What does it mean to be a Devout Catholic?

I have seen many different ‘definitions’ of a devout Catholic before, and I wondered what people here think.

When you hear someone say that they or someone else is a devout Catholic, what does that mean to you?



One Human’s opinion.

A Devout Catholic is one whom follows through ALL the RULES of the Catholic Church without question to achieve their individual spirituality and relationship with Jesus Christ.

To me, it’s about much more than going to Mass.

A devout Catholic goes to Mass as often as they can - even when they have a good excuse not to.

A devout Catholic sees prayer in what they do, not just what they say.

A devout Catholic obeys ALL of the Church teachings, not just the easier ones, without acting like a martyr while doing it. They don’t look for reasons/excuses/loopholes/opinions/scientific advances/social norms/comparisons to other religions to get out of obeying. They simply ask and follow church teachings with a meek and humble spirit, asking only to serve in the vocation they have be led to.


Attending Mass regularly.
Accepting and obeying with love and humility all the doctrine and dogma of The Church, with enthusiasum.
Living our everyday lives according to the teachings of The Church.

I get angry when I see the news on TV about someone who is described as “a devout Catholic” whose “fiancee” and 2 kids by him/her are being interviewed for the news piece.
Or someone who is being held for a string of robberies but is described by the media as “a devout Catholic”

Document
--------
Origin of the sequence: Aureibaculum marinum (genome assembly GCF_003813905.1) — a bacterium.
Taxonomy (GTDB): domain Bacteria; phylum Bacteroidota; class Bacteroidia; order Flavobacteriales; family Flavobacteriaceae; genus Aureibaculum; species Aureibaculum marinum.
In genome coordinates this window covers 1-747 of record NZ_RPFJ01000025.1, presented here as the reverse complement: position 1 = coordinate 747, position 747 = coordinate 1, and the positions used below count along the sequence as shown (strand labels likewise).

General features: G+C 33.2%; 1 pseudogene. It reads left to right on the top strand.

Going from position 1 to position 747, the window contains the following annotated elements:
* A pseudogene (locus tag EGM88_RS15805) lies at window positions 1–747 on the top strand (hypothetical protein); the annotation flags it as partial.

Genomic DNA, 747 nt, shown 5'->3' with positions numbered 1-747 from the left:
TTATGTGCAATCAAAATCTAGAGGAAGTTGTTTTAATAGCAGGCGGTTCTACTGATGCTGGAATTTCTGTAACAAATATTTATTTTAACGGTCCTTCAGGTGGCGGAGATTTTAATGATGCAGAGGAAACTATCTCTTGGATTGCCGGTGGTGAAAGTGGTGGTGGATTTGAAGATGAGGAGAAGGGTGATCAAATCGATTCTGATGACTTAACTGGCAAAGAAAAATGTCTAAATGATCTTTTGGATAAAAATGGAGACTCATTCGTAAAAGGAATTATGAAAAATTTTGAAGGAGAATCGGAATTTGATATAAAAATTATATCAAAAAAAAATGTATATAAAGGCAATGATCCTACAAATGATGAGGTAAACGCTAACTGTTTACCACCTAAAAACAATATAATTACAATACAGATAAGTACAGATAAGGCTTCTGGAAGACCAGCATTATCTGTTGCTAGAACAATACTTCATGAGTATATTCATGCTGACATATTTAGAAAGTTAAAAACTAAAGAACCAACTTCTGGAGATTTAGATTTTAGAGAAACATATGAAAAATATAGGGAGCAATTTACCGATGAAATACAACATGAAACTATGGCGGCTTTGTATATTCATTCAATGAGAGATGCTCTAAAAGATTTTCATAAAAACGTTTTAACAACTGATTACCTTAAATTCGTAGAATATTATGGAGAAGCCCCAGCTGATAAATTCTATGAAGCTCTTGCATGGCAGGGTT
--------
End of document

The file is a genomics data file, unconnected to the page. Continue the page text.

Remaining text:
Happens all the time.

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My wife and I are Devout Catholics for 40 years pluse and I think if you just keep Jesus in your heart he will guid you to an answer.

Brother in Christ

A do-it-yourself Catholic as described by the major media. :wink:

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I most often hear the term Devout Catholic in this way, “They refused to even speak to their son ever again, and they are Devout Catholics!” The usage here indicates that Devout Catholic ususally indicates some sort of inadequate moral response or hypocrisy when used by a non-Catholic to describe a Catholic. I am not talking about media usage, but everyday ordinary people usage.

If I (a Catholic) called someone devout, I would probably mean the type who has integrated their religion into every corner of their lives. If I mean they go to daily mass, that’s what I’d say, “They are a daily-mass-goer.”

What is the purpose of mans life? To imitate the Holy Trinity. How do we do this? Love the lord your God with all your heart, all your soul, all your might and all your strength. And love your neighbour as yourself.
This is the sign of a true Christian, at his core. How is this imitating the Holy Trinity? Answer follows.
As God the Father loves God the Son. So we love God the Son. And as the Son loves the Father. So we love the Father. And as the Father and the Son love the Holy Spirit. So we love the Holy Spirit. As the members of the Holy Trinity love eachother. So God loves Himself. And so we love ourselves. And as God loves all men. So we love all men.
A quote from St Josemaria.
Let us ask ourselves once again, here in the presence of God: ‘Lord, why have you given us this power? Why have you entrusted us with the faculty of choosing you or rejecting you? You want us to make good use of this power. Lord, what you do want me to do?’ His reply is precise, crystal-clear: ‘Thou shalt love the Lord thy God with thy whole heart and with thy whole soul and with thy whole mind.’

Don’t you see? Freedom finds its true meaning when it is put to the service of the truth which redeems, when it is spent in seeking God’s infinite Love which liberates us from all forms of slavery. Each passing day increases my yearning to proclaim to the four winds this inexhaustible treasure that belongs to christianity: ‘the glorious freedom of the children of God!’ This is essentially what is meant by a ‘good will’, which teaches us to pursue ‘good, after having distinguished it from evil’.